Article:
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7 tips for researching and buying your first investment property

Buying your first investment property is a complex financial decision requiring a lot of research and planning.

July 31, 2019 • 6 min read

A person looks at a large wall of plans. Perhaps they are looking at plans for a house or a decision they are yet to make. Stripy jumper.

Here are seven tips that will help you organise your research and hopefully help you purchase a property that grows into a solid investment.

Decide on your investment goal

Starting the process of buying an investment property without a specific goal in mind is like planning a holiday without a destination in mind.

What do you really want from an investment property? Are you looking to gain a steady income source from rent? Or are you hoping the value of the property will rise quickly, allowing you to sell at a profit and make a capital gain? Your strategy could even be a combination of the two.

If you're planning on being a landlord in the long term, then you have to understand the obligations involved. The property will require maintenance over time, and you may need the services of a real estate agent or property manager to help you manage the property, tenants (i.e. finding suitable tenants, collecting rent and managing communications), and general maintenance.

If you're hoping to make quick capital gains, then you need to understand the risks involved if the market takes a turn for the worse. There are also some costs that you may not have considered when it comes to selling your property (real estate commission, conveyancing fees, stamp duty etc.) that could eat into your overall profits. And you may want to consider using an interest-only loan to minimise your expenses in the short term before selling.

Set your budget

Once you’ve decided what you want to achieve from your investment, you should work out how much you can afford to spend. To start with you should work out what your upfront costs are going to be and how much you have saved up for a deposit.

Once you’ve worked out how much you’ll be able to borrow, you can then decide how much you can afford to spend on the upkeep and maintaining your investment property. Start looking around to see what you can get for different prices and how much different areas will cost in upkeep (council rate, water rates, strata fees etc.), this will help you decide how much you’re willing to put in and give you a head start on your research.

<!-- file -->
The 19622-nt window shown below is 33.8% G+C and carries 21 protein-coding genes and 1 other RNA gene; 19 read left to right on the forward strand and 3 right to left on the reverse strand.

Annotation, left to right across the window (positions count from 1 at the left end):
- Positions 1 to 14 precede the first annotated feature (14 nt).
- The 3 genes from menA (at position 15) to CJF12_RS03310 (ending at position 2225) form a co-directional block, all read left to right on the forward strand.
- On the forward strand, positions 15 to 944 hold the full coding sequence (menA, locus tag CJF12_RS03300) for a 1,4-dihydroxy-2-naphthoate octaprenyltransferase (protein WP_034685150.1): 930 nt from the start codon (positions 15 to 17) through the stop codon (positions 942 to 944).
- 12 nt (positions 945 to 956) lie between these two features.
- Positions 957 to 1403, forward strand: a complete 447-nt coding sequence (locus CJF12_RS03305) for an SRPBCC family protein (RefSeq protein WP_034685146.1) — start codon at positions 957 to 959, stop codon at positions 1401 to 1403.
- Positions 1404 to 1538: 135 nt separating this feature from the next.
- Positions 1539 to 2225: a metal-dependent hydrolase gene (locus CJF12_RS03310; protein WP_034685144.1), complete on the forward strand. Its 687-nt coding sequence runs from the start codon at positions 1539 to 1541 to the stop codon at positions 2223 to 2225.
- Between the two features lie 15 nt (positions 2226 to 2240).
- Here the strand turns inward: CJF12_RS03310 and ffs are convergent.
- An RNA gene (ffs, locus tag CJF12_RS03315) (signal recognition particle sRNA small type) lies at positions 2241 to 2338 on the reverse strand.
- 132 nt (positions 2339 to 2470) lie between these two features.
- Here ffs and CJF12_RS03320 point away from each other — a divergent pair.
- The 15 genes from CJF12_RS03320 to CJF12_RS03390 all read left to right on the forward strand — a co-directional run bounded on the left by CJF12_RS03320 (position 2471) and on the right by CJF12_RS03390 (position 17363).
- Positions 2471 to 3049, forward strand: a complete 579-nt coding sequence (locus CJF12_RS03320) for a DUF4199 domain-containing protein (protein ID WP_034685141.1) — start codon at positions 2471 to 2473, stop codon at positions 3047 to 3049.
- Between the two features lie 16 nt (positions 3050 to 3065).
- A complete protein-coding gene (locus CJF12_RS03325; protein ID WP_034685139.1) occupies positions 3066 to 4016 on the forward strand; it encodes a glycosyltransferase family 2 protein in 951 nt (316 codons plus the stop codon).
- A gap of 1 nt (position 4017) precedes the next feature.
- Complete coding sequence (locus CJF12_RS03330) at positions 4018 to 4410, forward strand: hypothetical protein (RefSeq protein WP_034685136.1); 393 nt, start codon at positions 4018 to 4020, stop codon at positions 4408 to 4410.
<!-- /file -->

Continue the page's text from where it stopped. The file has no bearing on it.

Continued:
Gather your data

Research is key for any property investor. You need to look at broad market trends in cities and suburbs and then look at particular types of properties. Try to get an understanding of the level of supply and demand in the areas you are interested in buying in.

Here are some data points you should look at:

  • Vacancy rates and rental yields: This gives an indication of how popular the suburb is with renters and whether the demand for property is greater than the supply.
  • Days on market: This tells you how long it could take to sell a property in a particular suburb.
  • Recent and past property sales: This is essential information that gives you a realistic understanding of current prices in the area and how they have changed over time.
  • Auction clearance rates: An auction clearance rate is the percentage of properties listed for auction that were actually sold. A high auction clearance rate in a suburb also suggests demand is strong.

You can find much of this information online at various property sites, but it's important to approach the data carefully. Try to look at recent sales data for comparable properties rather than average figures for all properties. If you're considering buying an apartment as an investment, then the auction clearance rate for large mansions in a suburb isn't very relevant.